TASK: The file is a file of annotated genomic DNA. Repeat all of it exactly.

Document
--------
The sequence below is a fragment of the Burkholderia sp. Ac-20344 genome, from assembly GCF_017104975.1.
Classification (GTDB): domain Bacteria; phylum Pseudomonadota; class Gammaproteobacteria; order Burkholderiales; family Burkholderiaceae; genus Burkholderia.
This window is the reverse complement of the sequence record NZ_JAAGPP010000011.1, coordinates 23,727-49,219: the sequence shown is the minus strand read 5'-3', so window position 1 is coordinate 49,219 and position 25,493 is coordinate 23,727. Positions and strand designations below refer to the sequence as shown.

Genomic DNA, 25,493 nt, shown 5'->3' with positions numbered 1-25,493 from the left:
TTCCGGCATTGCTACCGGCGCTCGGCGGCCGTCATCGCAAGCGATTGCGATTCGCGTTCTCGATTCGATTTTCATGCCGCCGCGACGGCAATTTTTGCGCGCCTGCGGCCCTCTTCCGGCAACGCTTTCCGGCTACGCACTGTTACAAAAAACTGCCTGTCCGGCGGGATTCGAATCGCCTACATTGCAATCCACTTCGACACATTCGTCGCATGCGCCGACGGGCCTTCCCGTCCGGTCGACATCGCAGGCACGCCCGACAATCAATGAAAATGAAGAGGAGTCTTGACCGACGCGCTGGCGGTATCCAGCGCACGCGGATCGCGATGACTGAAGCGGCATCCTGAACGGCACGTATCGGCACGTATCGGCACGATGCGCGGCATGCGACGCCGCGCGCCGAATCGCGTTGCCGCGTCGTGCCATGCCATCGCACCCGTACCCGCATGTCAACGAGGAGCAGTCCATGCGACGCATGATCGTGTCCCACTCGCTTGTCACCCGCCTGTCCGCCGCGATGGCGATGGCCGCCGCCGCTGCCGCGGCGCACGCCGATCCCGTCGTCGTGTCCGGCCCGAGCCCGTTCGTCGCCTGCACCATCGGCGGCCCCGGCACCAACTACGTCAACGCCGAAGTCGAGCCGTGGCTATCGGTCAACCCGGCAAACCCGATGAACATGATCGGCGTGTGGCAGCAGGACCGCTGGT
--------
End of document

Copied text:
The sequence below is a fragment of the Burkholderia sp. Ac-20344 genome, from assembly GCF_017104975.1.
Classification (GTDB): domain Bacteria; phylum Pseudomonadota; class Gammaproteobacteria; order Burkholderiales; family Burkholderiaceae; genus Burkholderia.
This window is the reverse complement of the sequence record NZ_JAAGPP010000011.1, coordinates 23,727-49,219: the sequence shown is the minus strand read 5'-3', so window position 1 is coordinate 49,219 and position 25,493 is coordinate 23,727. Positions and strand designations below refer to the sequence as shown.

Genomic DNA, 25,493 nt, shown 5'->3' with positions numbered 1-25,493 from the left:
TTCCGGCATTGCTACCGGCGCTCGGCGGCCGTCATCGCAAGCGATTGCGATTCGCGTTCTCGATTCGATTTTCATGCCGCCGCGACGGCAATTTTTGCGCGCCTGCGGCCCTCTTCCGGCAACGCTTTCCGGCTACGCACTGTTACAAAAAACTGCCTGTCCGGCGGGATTCGAATCGCCTACATTGCAATCCACTTCGACACATTCGTCGCATGCGCCGACGGGCCTTCCCGTCCGGTCGACATCGCAGGCACGCCCGACAATCAATGAAAATGAAGAGGAGTCTTGACCGACGCGCTGGCGGTATCCAGCGCACGCGGATCGCGATGACTGAAGCGGCATCCTGAACGGCACGTATCGGCACGTATCGGCACGATGCGCGGCATGCGACGCCGCGCGCCGAATCGCGTTGCCGCGTCGTGCCATGCCATCGCACCCGTACCCGCATGTCAACGAGGAGCAGTCCATGCGACGCATGATCGTGTCCCACTCGCTTGTCACCCGCCTGTCCGCCGCGATGGCGATGGCCGCCGCCGCTGCCGCGGCGCACGCCGATCCCGTCGTCGTGTCCGGCCCGAGCCCGTTCGTCGCCTGCACCATCGGCGGCCCCGGCACCAACTACGTCAACGCCGAAGTCGAGCCGTGGCTATCGGTCAACCCGGCAAACCCGATGAACATGATCGGCGTGTGGCAGCAGGACCGCTGGT